RD Castings installs two more Brother machines

Zinc and aluminium high-pressure die-casting specialist, RD Castings, has used Japanese-built, high-speed, twin-pallet machining centres from Brother since 1989, and currently has nine of them adding value to its products in two machine shops in Mildenhall. Since the mid-90s, the 30-taper machines have replaced manual milling, drilling and tapping, which was both labour intensive and subject to quality variation.

Running the company are siblings Anthony and Michael Pateman, who were interested when Brother’s UK agent, Whitehouse Machine Tools, suggested they see a demonstration of the new ISO control with 12” colour LCD screen, the CNC-C00, a significantly faster and more user-friendly CNC system fitted to its latest machines.
After they visited the agent’s Kenilworth showroom and technical centre, they came away not only with up-to-date information on the new control’s capabilities, but also having ordered another Brother machining centre, a Speedio R650X1 with Nikken rotary 4th axis. It was not their intention before the visit, but the machine was so productive and such a good fit for RD Castings’ needs that they placed the order on the day and invested in a second identical model within six months.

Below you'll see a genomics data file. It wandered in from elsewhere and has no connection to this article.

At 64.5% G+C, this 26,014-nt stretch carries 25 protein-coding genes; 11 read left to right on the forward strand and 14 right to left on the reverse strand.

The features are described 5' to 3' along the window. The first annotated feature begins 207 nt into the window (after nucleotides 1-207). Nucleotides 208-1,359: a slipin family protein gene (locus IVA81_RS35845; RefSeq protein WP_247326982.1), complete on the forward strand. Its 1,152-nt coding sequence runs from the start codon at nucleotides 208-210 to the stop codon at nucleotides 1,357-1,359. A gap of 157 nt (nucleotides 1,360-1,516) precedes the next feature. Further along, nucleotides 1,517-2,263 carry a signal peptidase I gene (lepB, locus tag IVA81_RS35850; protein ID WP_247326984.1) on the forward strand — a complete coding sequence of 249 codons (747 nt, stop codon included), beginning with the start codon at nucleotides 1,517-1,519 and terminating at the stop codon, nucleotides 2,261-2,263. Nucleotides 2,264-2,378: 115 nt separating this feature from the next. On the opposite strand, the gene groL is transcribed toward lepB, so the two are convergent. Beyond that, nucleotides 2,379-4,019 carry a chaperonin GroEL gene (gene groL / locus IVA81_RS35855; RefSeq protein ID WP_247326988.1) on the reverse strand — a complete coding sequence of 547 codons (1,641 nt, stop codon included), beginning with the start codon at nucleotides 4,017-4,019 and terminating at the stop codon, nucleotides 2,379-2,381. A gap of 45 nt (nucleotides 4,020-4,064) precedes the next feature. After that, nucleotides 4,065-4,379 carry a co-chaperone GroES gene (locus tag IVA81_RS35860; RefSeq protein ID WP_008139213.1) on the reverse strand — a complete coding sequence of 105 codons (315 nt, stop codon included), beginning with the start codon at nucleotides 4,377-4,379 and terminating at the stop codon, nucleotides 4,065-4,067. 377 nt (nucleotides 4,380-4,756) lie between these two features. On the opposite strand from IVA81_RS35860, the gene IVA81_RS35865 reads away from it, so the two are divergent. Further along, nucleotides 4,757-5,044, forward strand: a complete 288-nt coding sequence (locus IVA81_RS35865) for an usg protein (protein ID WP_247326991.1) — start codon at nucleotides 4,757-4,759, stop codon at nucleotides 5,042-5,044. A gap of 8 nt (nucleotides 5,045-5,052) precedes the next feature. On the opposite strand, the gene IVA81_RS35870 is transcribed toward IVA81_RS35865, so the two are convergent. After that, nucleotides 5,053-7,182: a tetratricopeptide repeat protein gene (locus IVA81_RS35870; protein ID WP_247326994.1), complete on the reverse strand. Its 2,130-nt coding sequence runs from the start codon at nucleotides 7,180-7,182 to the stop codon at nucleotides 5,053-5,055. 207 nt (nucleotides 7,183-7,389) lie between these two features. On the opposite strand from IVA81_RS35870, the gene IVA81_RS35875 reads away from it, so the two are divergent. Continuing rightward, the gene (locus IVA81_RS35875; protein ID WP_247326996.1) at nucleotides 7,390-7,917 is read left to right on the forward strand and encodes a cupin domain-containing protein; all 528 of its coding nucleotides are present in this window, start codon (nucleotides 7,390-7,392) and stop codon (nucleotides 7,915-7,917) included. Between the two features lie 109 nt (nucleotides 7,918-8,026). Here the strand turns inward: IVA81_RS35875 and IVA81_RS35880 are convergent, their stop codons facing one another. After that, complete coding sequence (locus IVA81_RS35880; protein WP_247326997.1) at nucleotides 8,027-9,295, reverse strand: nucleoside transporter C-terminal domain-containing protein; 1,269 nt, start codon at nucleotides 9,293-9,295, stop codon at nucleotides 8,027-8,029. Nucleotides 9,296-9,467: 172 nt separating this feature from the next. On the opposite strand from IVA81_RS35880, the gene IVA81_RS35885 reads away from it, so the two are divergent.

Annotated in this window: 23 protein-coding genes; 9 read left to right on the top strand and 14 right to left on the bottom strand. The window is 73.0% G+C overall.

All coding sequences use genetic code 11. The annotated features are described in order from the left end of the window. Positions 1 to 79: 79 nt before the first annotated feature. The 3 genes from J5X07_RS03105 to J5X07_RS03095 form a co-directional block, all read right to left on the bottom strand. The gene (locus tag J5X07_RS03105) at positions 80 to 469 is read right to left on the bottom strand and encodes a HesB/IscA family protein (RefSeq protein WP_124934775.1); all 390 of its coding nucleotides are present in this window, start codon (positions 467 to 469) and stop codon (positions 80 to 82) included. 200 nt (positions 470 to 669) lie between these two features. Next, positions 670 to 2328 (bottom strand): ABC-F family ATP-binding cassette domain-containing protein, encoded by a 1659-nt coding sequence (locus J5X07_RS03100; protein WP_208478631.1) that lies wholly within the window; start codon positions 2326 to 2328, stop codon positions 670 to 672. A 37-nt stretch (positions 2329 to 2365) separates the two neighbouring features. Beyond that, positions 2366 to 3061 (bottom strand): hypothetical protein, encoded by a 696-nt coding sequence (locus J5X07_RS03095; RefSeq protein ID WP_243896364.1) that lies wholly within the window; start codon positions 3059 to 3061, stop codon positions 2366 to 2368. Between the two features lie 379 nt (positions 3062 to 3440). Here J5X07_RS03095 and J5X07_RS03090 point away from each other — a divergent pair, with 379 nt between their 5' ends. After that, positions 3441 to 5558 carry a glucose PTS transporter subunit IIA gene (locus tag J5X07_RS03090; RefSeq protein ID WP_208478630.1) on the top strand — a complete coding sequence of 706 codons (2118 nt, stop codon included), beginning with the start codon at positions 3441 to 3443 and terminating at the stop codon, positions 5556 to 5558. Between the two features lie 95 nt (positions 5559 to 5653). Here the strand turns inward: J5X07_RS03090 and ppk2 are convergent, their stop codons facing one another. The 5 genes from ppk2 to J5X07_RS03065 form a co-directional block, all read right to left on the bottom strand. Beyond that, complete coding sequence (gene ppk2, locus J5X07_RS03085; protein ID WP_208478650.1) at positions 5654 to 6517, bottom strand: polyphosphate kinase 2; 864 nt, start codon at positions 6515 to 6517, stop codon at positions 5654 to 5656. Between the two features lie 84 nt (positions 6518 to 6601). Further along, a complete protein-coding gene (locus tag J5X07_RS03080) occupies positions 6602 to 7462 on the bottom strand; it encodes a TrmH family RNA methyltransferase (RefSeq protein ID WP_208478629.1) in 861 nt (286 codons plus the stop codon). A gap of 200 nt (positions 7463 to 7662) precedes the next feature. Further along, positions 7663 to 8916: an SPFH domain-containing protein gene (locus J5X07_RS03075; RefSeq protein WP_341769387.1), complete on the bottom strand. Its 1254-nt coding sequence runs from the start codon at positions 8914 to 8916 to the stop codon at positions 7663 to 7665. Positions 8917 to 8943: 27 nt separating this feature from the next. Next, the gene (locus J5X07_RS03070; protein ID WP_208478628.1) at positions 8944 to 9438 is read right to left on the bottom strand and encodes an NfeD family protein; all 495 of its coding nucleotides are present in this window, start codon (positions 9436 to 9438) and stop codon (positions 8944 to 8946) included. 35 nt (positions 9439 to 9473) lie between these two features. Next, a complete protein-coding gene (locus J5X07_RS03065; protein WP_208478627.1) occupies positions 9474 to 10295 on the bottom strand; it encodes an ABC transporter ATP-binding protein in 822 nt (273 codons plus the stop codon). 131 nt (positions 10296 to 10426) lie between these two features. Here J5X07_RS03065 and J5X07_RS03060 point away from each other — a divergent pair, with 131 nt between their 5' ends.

Numerous facets make the machine particularly applicable to machining light castings, one being its outstanding speed. Workpiece changeover is completed entirely within the 3.4-second rotation of the twin-pallet ‘Quick Table’, while the 21-pocket magazine’s 0.9 second tool-change time, 50 m/min rapids in X Y and Z, and rotation of the 4th CNC axis, are carried out simultaneously.
The first tool is ready to cut the next component immediately it arrives in the machining area, and little time is wasted on each subsequent exchange of the cutter due to the rapid tool-to-tool time and spindle acceleration from zero to 16,000 rpm in 150 ms, with similarly fast stop time.
“The speed of tool change on the R650X1 mirrors that of our Brother 324N and R2A models, where the tool carousel encircles and travels with the spindle, which does not have to move away to pick up a new cutter as on the Brother TC32A and 32B machining centres that we also have on-site,” explains Michael Pateman. “It results in very high productivity that is enhanced by faster processing of existing programs in the new CNC-C00 control. For example, we recently reduced a 3.5-minute cycle by 20 seconds with no change to the original program. If we are machining say 20,000-off parts annually, the saving runs into thousands of pounds.”